Texas Tech study finds masks are 80% effective against preventing COVID-19 infection

Local News

LUBBOCK, Texas — As cases begin to rise again here in Lubbock and around the country, the Centers for Disease Control and Prevention have issued new guidelines. They suggest people should start wearing masks again in areas of high transmission even if they are vaccinated.

Since the start of the pandemic, one professor at Texas Tech has been doing research to see just how effective masks are against COVID-19.

“We are heavily involved in a non-medical countermeasure to fight this virus,” said Seshadri Ramkumar, professor of chemical countermeasures and advanced materials at Texas Tech. “We never thought that a material would be able to save lives.”

He and his graduate student Mirza Khyum have been conducting research to test the effectiveness of masks against small viral particles like COVID-19.

“We found a material that can save the people from this Delta variant and the result is very good and it makes me feel good,” said Khyum.

Through using a machine called a Fractional Efficiency Filter Tester, they can pump simulated viral particles 30 to 150 nanometers in diameter, roughly the same size as the coronavirus, at different types of masks and measure how many of those particles make it through.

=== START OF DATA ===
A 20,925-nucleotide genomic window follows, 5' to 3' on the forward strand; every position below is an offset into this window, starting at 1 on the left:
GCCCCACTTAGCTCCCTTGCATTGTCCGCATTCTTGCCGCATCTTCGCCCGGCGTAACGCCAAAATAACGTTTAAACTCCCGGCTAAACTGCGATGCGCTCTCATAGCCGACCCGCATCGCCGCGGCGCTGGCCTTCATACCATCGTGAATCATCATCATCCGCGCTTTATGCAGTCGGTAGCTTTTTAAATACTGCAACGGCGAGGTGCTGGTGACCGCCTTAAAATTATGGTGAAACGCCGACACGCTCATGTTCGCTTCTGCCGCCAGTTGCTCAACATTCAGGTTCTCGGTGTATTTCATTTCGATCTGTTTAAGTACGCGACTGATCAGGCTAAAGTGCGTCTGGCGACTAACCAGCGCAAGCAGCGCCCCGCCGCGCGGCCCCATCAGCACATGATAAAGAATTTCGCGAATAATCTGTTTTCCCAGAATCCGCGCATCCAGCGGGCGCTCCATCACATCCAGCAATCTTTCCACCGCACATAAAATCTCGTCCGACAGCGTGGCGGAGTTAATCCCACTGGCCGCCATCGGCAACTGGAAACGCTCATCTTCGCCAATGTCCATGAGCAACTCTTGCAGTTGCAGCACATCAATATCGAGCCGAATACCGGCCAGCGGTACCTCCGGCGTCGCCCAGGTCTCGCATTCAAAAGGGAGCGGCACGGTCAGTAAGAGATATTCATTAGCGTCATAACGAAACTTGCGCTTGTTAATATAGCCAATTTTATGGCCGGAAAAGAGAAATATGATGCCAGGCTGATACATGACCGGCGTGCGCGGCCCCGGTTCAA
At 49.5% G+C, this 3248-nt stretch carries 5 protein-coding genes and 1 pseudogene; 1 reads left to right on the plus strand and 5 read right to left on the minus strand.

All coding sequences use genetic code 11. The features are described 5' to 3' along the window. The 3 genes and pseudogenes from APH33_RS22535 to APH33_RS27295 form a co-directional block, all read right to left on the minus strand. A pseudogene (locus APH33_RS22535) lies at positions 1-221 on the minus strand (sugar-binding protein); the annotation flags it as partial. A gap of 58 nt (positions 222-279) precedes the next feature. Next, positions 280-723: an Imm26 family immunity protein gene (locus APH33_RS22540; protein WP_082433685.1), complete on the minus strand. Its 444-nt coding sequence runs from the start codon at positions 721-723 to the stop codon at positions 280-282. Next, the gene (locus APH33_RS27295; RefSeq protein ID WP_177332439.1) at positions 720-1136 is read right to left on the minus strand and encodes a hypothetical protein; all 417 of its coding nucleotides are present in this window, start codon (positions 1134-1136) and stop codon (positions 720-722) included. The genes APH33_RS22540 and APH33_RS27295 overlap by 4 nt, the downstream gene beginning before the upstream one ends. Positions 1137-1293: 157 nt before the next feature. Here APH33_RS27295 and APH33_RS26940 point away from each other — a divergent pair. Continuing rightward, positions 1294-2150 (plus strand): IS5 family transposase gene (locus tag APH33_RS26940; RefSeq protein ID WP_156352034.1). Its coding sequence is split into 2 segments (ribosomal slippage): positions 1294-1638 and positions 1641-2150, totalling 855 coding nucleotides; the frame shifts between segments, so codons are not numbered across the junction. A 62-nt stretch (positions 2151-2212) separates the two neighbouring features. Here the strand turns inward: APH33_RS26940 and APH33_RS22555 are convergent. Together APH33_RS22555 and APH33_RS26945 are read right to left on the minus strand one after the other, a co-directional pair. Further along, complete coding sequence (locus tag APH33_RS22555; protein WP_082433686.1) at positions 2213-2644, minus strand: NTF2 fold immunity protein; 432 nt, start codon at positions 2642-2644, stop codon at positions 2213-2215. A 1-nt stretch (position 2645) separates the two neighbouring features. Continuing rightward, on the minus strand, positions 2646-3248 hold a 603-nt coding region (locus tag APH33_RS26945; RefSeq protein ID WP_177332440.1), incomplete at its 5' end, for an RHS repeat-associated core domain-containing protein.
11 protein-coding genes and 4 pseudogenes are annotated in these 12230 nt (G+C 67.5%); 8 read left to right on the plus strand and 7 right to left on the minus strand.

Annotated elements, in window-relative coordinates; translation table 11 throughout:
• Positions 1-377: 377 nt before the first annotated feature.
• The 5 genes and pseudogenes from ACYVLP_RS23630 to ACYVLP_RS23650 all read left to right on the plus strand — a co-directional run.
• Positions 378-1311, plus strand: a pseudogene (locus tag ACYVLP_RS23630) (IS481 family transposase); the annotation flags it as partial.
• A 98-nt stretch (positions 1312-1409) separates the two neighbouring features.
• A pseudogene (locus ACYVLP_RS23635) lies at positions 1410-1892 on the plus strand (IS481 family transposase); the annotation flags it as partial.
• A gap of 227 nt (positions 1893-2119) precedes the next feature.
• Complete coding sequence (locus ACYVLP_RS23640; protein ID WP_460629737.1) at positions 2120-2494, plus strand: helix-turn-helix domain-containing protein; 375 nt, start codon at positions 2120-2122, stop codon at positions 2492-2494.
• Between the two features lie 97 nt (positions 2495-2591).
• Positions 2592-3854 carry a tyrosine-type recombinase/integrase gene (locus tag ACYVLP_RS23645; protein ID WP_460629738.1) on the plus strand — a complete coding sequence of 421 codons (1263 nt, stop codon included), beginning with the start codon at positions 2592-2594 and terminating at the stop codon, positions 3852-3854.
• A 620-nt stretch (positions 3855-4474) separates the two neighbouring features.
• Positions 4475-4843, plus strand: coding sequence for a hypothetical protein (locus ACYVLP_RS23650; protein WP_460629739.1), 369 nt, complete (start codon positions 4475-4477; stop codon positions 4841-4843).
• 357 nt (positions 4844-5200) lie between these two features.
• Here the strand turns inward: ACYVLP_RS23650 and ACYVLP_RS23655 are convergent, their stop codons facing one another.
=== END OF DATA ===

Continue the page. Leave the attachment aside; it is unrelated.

Right now, they have found that simple three-ply masks are roughly 80% effective against COVID-19.

“Mask materials are easy to use, but the impact is bigger,” said Khyum.

There has been some concern that the Delta variant spreads a higher volume of infectious particles leaving many to wonder how effective masks are against it.

Ramkumar is confident his research still demonstrates that wearing a mask significantly decreases your chance of infection.

“Scientists claim that this particular strain has more load per given volume, and this can bring that down to your pre-Delta variant level. For that pre-Delta variant level, your vaccine is a perfect solution,” Ramkumar said.

Ramkumar and his team noting that just three layers of material, usually available at a local pharmacy, can make the difference when it comes to fighting COVID-19.

“Of course, we are here not only to protect us but more importantly to protect good people around the earth, and this is one tool. I’m not claiming that this is the tool but, in a toolbox, this is an important tool,” said Ramkumar. “It’s such an unassuming material. It’s saving lives.”

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